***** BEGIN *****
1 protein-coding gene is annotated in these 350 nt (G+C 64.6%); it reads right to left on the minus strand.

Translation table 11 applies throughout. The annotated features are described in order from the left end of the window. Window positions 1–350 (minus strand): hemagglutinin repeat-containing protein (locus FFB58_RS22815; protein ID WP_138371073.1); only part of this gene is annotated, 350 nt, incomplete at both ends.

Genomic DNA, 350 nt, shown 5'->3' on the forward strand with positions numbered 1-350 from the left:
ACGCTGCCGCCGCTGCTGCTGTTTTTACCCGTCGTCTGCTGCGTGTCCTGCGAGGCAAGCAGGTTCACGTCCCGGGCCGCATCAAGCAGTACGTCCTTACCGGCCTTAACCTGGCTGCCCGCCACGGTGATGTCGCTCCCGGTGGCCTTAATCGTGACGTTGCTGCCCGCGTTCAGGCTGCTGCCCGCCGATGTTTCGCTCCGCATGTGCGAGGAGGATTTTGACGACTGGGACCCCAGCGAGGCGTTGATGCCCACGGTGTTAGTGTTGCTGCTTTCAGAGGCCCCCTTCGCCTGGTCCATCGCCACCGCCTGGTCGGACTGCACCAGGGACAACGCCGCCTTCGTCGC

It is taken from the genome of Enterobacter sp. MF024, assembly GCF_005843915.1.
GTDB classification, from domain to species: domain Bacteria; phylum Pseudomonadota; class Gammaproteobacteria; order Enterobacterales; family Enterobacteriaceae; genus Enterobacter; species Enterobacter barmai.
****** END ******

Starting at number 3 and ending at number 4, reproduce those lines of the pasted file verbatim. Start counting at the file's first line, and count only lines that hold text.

Genomic DNA, 350 nt, shown 5'->3' on the forward strand with positions numbered 1-350 from the left:
ACGCTGCCGCCGCTGCTGCTGTTTTTACCCGTCGTCTGCTGCGTGTCCTGCGAGGCAAGCAGGTTCACGTCCCGGGCCGCATCAAGCAGTACGTCCTTACCGGCCTTAACCTGGCTGCCCGCCACGGTGATGTCGCTCCCGGTGGCCTTAATCGTGACGTTGCTGCCCGCGTTCAGGCTGCTGCCCGCCGATGTTTCGCTCCGCATGTGCGAGGAGGATTTTGACGACTGGGACCCCAGCGAGGCGTTGATGCCCACGGTGTTAGTGTTGCTGCTTTCAGAGGCCCCCTTCGCCTGGTCCATCGCCACCGCCTGGTCGGACTGCACCAGGGACAACGCCGCCTTCGTCGC